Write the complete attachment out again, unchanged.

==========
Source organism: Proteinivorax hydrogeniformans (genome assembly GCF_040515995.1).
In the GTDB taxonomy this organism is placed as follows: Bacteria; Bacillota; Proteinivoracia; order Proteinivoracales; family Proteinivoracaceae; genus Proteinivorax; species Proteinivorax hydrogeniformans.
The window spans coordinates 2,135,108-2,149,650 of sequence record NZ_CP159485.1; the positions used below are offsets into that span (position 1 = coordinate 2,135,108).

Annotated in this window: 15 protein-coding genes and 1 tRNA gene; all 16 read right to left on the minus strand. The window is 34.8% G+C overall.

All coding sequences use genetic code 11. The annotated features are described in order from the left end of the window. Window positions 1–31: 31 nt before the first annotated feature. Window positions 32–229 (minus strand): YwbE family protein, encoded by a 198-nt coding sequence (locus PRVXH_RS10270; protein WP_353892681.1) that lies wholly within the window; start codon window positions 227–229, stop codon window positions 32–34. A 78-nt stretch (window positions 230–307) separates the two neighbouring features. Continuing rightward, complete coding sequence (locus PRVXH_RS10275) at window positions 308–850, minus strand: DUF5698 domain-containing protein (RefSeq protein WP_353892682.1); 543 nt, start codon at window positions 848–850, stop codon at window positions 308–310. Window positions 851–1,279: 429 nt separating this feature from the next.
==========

Source organism: Proteinivorax hydrogeniformans (genome assembly GCF_040515995.1).
In the GTDB taxonomy this organism is placed as follows: Bacteria; Bacillota; Proteinivoracia; order Proteinivoracales; family Proteinivoracaceae; genus Proteinivorax; species Proteinivorax hydrogeniformans.
The window spans coordinates 2,135,108-2,149,650 of sequence record NZ_CP159485.1; the positions used below are offsets into that span (position 1 = coordinate 2,135,108).

Annotated in this window: 15 protein-coding genes and 1 tRNA gene; all 16 read right to left on the minus strand. The window is 34.8% G+C overall.

All coding sequences use genetic code 11. The annotated features are described in order from the left end of the window. Window positions 1–31: 31 nt before the first annotated feature. Window positions 32–229 (minus strand): YwbE family protein, encoded by a 198-nt coding sequence (locus PRVXH_RS10270; protein WP_353892681.1) that lies wholly within the window; start codon window positions 227–229, stop codon window positions 32–34. A 78-nt stretch (window positions 230–307) separates the two neighbouring features. Continuing rightward, complete coding sequence (locus PRVXH_RS10275) at window positions 308–850, minus strand: DUF5698 domain-containing protein (RefSeq protein WP_353892682.1); 543 nt, start codon at window positions 848–850, stop codon at window positions 308–310. Window positions 851–1,279: 429 nt separating this feature from the next.